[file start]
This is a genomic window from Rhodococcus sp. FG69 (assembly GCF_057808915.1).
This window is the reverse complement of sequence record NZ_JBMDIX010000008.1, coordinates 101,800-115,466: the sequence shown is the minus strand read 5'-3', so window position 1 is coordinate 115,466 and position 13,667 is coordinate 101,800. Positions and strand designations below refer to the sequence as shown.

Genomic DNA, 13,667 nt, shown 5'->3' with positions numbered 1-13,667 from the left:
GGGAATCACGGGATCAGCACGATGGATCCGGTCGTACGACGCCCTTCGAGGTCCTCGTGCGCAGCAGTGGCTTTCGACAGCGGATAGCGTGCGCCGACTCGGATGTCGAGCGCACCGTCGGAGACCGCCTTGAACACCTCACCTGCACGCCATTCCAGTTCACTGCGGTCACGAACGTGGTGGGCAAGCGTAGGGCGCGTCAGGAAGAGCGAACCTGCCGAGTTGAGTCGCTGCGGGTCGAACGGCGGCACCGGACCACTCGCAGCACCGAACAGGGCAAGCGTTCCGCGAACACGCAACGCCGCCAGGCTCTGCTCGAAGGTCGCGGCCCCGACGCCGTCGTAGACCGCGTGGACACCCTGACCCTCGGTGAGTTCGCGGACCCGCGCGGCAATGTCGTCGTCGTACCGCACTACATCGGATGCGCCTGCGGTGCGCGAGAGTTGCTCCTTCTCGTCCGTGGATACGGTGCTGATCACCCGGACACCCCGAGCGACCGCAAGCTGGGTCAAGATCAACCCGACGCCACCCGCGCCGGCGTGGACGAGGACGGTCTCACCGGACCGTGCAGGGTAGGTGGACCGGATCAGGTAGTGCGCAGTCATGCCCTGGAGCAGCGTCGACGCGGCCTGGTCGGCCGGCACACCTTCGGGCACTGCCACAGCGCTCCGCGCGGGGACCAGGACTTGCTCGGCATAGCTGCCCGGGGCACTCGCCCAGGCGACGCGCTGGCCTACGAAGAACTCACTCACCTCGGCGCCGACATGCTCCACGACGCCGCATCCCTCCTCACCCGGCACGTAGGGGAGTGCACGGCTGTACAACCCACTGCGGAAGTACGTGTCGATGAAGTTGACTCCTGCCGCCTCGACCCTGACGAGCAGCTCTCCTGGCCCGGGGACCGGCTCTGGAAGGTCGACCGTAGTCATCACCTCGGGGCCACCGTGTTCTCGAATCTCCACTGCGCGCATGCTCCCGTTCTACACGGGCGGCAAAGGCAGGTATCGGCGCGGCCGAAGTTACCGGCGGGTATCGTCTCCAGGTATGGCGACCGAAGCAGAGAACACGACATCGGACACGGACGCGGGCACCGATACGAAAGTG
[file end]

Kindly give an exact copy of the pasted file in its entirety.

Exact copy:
This is a genomic window from Rhodococcus sp. FG69 (assembly GCF_057808915.1).
This window is the reverse complement of sequence record NZ_JBMDIX010000008.1, coordinates 101,800-115,466: the sequence shown is the minus strand read 5'-3', so window position 1 is coordinate 115,466 and position 13,667 is coordinate 101,800. Positions and strand designations below refer to the sequence as shown.

Genomic DNA, 13,667 nt, shown 5'->3' with positions numbered 1-13,667 from the left:
GGGAATCACGGGATCAGCACGATGGATCCGGTCGTACGACGCCCTTCGAGGTCCTCGTGCGCAGCAGTGGCTTTCGACAGCGGATAGCGTGCGCCGACTCGGATGTCGAGCGCACCGTCGGAGACCGCCTTGAACACCTCACCTGCACGCCATTCCAGTTCACTGCGGTCACGAACGTGGTGGGCAAGCGTAGGGCGCGTCAGGAAGAGCGAACCTGCCGAGTTGAGTCGCTGCGGGTCGAACGGCGGCACCGGACCACTCGCAGCACCGAACAGGGCAAGCGTTCCGCGAACACGCAACGCCGCCAGGCTCTGCTCGAAGGTCGCGGCCCCGACGCCGTCGTAGACCGCGTGGACACCCTGACCCTCGGTGAGTTCGCGGACCCGCGCGGCAATGTCGTCGTCGTACCGCACTACATCGGATGCGCCTGCGGTGCGCGAGAGTTGCTCCTTCTCGTCCGTGGATACGGTGCTGATCACCCGGACACCCCGAGCGACCGCAAGCTGGGTCAAGATCAACCCGACGCCACCCGCGCCGGCGTGGACGAGGACGGTCTCACCGGACCGTGCAGGGTAGGTGGACCGGATCAGGTAGTGCGCAGTCATGCCCTGGAGCAGCGTCGACGCGGCCTGGTCGGCCGGCACACCTTCGGGCACTGCCACAGCGCTCCGCGCGGGGACCAGGACTTGCTCGGCATAGCTGCCCGGGGCACTCGCCCAGGCGACGCGCTGGCCTACGAAGAACTCACTCACCTCGGCGCCGACATGCTCCACGACGCCGCATCCCTCCTCACCCGGCACGTAGGGGAGTGCACGGCTGTACAACCCACTGCGGAAGTACGTGTCGATGAAGTTGACTCCTGCCGCCTCGACCCTGACGAGCAGCTCTCCTGGCCCGGGGACCGGCTCTGGAAGGTCGACCGTAGTCATCACCTCGGGGCCACCGTGTTCTCGAATCTCCACTGCGCGCATGCTCCCGTTCTACACGGGCGGCAAAGGCAGGTATCGGCGCGGCCGAAGTTACCGGCGGGTATCGTCTCCAGGTATGGCGACCGAAGCAGAGAACACGACATCGGACACGGACGCGGGCACCGATACGAAAGTG